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RE: filmscanners: File format



I've been holding off weighing in on this subject area because I'm not
expert but I may be able to shed some light. I just ran some experiments and
I put the images into a directory on our website:
http://www.asf.com/temp/. Our webmaster helped out by converting all the
tifs to jpegs for viewing (uh-oh). I've asked him to convert them back, but
that may take some time (tomorrow?). By the way, this image was created by
our dry film process called Digital PIC. The latent image was scanned
without processing, an interesting technology. You can check out our Digital
ICE, Digital ROC and Digital GEM products as well as Digital PIC at
www.asf.com.

There are several components to jpeg. One, the image is converted from RGB
to luminance and chrominance components (b&w information, color information)
we refer to it as y + u + v. You can keep the full resolution of y, u and v
called 4,4,4. Or compress (I think it just decimates) u and v two to one,
4,2,2. Or compress u and v four to one, 4,1,1. Then you can add hoffman
compression. So far even at 4,1,1 with hoffman you have very few or no
_noticeable_ artifacts. From there you add additional compression. I'm not
sure what this is called, but this is where the artifacts start showing up.
The jpeg compression program divides the image into 16x16 bit cells. That is
why the artifacts look like little squares all over the image and why thing
like text start looking goofy (a technical term).

Now, how Photoshop implements the standard is the question. I use Photoshop
5 and it uses a scale of 0 to 10. Photoshop 6 uses a scale of 0-12. Exactly
which compression techniques come into play at which level I don't know. I
do know that if you take a tif image, save it out as a jpeg at level 10 in
Photoshop 5, close both images, open them both again and do an apply image
of the two with difference the pixel values I found were 0,0,0 or a 1,1,1 a
few 0,0,2 (1 out of 255 that is what, 0.39% and that is at only one pixel
location most had no change, 0,0,0) on the difference between the two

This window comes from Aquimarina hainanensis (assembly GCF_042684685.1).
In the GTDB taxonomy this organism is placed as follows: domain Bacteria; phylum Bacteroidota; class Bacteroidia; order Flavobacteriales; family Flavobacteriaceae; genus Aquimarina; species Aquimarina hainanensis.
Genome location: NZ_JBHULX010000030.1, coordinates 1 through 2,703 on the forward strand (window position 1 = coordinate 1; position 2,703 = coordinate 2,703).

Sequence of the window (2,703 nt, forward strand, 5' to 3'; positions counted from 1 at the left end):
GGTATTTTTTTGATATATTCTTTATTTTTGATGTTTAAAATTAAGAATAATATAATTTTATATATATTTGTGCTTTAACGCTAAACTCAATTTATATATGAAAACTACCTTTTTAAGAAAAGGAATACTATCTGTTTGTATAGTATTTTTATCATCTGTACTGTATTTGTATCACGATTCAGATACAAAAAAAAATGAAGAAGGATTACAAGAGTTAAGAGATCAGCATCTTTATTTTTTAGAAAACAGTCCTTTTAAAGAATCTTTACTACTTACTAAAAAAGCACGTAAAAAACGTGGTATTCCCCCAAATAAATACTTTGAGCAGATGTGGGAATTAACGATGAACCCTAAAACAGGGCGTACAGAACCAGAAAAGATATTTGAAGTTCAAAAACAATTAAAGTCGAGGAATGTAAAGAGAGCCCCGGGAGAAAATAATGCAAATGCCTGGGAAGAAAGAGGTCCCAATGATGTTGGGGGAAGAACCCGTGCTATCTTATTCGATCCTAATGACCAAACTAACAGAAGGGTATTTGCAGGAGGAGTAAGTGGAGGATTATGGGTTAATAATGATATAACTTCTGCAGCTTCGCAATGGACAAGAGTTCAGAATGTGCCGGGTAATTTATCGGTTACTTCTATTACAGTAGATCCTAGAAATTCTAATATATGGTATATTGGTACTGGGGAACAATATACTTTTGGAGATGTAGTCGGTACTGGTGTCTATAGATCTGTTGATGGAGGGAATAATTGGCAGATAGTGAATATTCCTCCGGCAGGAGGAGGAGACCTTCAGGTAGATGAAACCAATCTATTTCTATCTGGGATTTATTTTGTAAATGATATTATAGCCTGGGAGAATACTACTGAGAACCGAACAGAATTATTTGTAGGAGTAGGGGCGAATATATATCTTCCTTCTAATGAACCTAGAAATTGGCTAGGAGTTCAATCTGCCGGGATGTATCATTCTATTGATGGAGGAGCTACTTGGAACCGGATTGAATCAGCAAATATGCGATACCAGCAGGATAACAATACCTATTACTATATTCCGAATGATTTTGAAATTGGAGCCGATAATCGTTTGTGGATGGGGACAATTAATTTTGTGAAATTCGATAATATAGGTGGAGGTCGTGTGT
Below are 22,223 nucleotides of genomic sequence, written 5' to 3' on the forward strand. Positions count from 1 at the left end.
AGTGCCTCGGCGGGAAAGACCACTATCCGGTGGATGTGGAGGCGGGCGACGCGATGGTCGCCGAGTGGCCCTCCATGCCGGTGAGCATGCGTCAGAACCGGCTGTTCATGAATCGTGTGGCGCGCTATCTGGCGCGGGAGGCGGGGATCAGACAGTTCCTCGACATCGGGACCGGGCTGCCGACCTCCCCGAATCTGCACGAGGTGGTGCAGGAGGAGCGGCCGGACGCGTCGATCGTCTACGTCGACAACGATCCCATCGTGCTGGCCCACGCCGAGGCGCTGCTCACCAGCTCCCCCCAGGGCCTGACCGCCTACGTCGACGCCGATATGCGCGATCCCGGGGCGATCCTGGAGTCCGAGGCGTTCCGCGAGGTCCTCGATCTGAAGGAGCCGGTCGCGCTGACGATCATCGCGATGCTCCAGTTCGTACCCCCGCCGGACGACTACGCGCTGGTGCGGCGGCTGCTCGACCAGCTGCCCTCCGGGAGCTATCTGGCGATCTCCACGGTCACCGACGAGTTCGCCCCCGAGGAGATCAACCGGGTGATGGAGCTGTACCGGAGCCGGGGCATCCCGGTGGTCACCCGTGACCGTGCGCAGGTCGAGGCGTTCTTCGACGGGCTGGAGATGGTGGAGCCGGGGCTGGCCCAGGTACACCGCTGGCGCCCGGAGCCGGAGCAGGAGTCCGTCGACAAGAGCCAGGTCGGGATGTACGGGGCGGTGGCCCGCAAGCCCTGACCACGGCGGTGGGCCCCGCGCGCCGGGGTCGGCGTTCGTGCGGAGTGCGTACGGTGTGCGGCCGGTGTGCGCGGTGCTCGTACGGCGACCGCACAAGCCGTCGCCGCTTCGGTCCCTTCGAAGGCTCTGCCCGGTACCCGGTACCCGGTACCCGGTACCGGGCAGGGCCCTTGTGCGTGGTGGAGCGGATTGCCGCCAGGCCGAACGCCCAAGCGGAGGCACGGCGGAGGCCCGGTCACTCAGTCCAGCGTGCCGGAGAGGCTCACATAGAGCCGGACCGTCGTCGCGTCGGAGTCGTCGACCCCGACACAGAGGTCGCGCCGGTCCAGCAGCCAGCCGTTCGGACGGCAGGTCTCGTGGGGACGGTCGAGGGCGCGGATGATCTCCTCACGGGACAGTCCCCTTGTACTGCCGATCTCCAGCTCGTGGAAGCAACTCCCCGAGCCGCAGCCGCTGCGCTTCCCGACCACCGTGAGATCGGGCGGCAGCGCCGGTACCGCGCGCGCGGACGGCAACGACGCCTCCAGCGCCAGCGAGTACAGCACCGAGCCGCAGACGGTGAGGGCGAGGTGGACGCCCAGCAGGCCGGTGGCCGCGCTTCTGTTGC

images. If you do an adjust levels and put the arrows around the
information, you can see what detail is lost, pretty interesting, mainly
noise.

When I saved a 1267 by 1974 pixel image as a tif it was 7,335KB. As a
compressed tif, 4,814KB. As a jpeg the first time at photoshop quality 10,
2,475KB, second time 2,475KB, third time 2,476KB, fourth time 2,477KB. Each
time I saved it I checked the difference between the images. There were the
same small differences at first, but there was no difference between the
third and fourth image. Saving it at level 0, the file was 131KB and the
difference between it and the tiff were as high as 71 out of 255.

One other point. The image I started with was a 16 bit image. I had to
convert to 8 bits before I could start since jpeg can't handle 16 bit images
(another reason to use another format). It was 18,803KB as a compressed (LZW
lossless) 16 bit image. It was 14,662 as an uncompressed 16 bit image. I'm
not sure why the file increased in size when I compressed it.

Your results will vary depending on the image you use. I hope this data is
useful. Your conclusions will vary depending on your needs obviously.

Good luck.

Jack Phipps
Applied Science Fiction

On Mon, 2 Apr 2001 14:37:09 +0100  Alan  Tyson 
(AlanTyson@bknowl.freeserve.co.uk) wrote:

> Is it perhaps that jpeg is specially suited to
> 'photographic' images, and not to areas of single solid
> colours with sharp edges like Henk's image? The latter is
> rare in photographic images, and lossless gif does an
> excellent compression job on that sort of thing anyway.




 




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